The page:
Common Core debate in Ohio fueled by politics within GOP
It is significant that a bill aimed at killing Common Core in Ohio is before the House Rules Committee, where support for the measure has been orchestrated, rather than the Education Committee, where the chairman, Gerald Stebelton, is a backer of the national academic standards for kindergarten through 12th grade.
It is also noteworthy that both committees are led by Republicans and have Republicans in the majority. That’s because the GOP controls the House.
So, what’s driving this debate that has not only attracted the attention of various interest groups, including the Ohio Education Association and the Ohio Federation of Teachers, but has become the subject of intense press coverage?
Here’s how the Columbus Dispatch in a detailed story published Sunday in The Vindicator presented the infighting among Republicans:
“An unusually large number of Ohio Republican legislative incumbents faced primary challenges in May from conservative and tea-party candidates several of whom made Common Core a key issue. House GOP leaders really took notice when, in suburban Cincinnati, Rep. Peter Stautberg was handily defeated by former lawmaker Tom Brinkman — just two years after Stautberg easily won their first matchup. Observers say the key difference was Brinkman making Common Core opposition a major issue this time.”
It’s clear that the current debate in Columbus isn’t over the merits of Common Core, but the politics being driven by right-wingers. Indeed, one of the arguments against the national standards for math and English/language arts is that they were the brainchild of President Barack Obama.
Although that claim has been shown to be nothing more than an attempt to demonize the president — as is the Republican campaign against the Affordable Care Act (Obamacare)— the critics are undaunted.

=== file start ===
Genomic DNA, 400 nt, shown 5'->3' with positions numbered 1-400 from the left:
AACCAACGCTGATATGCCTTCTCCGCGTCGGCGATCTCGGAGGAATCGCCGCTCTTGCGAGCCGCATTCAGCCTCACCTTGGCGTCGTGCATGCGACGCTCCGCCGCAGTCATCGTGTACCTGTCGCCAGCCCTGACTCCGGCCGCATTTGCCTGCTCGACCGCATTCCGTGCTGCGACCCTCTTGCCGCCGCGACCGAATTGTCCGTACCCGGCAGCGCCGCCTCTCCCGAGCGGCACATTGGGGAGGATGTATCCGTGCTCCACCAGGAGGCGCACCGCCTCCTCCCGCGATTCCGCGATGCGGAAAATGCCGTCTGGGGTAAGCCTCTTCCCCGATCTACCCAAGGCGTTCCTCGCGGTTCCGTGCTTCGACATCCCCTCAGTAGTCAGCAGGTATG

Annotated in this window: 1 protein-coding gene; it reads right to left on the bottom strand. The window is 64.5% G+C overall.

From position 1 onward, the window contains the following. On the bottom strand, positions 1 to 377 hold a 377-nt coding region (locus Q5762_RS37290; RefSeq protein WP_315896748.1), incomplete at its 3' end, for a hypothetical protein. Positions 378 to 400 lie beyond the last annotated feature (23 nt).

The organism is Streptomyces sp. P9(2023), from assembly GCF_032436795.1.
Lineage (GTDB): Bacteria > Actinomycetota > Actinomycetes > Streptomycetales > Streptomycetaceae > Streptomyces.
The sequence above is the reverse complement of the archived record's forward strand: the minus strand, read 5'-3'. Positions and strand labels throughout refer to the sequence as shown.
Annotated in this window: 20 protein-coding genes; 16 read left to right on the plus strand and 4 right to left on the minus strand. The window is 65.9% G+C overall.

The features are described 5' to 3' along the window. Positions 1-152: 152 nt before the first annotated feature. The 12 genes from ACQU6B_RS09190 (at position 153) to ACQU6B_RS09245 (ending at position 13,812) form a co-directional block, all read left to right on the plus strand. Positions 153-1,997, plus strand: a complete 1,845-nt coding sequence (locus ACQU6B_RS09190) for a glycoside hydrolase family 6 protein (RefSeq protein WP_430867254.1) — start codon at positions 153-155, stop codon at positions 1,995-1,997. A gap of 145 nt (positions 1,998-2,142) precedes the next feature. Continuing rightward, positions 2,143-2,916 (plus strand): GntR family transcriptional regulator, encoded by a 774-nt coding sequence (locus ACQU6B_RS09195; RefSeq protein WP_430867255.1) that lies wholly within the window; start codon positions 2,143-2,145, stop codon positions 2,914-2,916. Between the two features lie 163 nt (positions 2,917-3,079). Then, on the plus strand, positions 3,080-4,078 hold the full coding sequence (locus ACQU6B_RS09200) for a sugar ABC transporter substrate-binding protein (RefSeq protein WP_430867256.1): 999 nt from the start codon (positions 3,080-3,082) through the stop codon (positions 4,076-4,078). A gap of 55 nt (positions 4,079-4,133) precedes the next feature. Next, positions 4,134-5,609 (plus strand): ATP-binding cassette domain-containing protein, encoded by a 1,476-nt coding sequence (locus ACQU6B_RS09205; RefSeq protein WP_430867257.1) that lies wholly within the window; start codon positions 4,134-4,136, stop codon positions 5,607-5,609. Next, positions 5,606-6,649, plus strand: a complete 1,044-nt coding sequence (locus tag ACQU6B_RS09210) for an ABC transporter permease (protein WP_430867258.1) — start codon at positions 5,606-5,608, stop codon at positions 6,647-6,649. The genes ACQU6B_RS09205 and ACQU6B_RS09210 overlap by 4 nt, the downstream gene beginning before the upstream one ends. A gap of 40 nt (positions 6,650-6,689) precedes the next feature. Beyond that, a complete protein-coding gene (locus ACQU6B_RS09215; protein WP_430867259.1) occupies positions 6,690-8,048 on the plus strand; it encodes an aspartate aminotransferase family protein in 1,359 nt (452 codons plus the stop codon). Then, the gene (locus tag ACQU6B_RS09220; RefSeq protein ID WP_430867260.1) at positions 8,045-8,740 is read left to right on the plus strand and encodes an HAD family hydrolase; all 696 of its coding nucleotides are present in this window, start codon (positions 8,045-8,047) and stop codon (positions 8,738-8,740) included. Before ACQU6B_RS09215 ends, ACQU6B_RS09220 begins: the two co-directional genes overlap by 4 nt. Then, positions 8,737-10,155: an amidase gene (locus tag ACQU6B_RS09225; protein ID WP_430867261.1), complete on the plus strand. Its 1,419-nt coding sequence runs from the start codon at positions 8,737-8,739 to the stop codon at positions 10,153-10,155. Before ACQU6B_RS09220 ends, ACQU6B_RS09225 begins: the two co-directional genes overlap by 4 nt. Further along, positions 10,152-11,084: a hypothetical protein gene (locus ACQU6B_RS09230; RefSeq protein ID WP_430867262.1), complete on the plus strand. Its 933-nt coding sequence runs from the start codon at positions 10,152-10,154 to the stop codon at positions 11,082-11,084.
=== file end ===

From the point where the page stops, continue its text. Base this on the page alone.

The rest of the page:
It does not matter to them that the national standards were proposed by the business community, led by by such notables as Bill Gates, and embraced by the U.S. Chamber of Commerce.
Indeed, the National Governors Association, made up of Republicans and Democrats, and the Council of State School Officers formed the Common Core State Standards Initiative.
No state was forced to adopt the standards, and Ohio was one of 45 that did initially. There have been some that have changed their minds.
It is a fact that absent the standards, many high school students from around the country are graduating unprepared for the workplace and in need of remediation in the basics if they head off to college.
As for the opponents’ contention that the standards dictate curriculum and undermine local control of schools, the Columbus Dispatch story showed the flimsiness of the argument.
The newspaper reported that the standards set goals for what students should know in kindergarten through 12th grade, while local school districts and teachers decide how to meet the goals. Thus, they determine the curriculum and what academic materials, textbooks or teaching methods should be used.
Without a persuasive case to be made against Common Core, opponents have taken to fear-mongering — with President Obama as the one to be feared the most — and bending the truth.
That’s why we contended at the beginning of the editorial that support in the Ohio House Rules Committee has been orchestrated.
According to the Dispatch, a number of personnel swaps in the committee all but guarantee that House Bill 597 will be reported out.
The Republican leadership in the General Assembly and Republican Gov. John Kasich should make it clear that HB 597’s days are numbered. It should die on the legislative vine.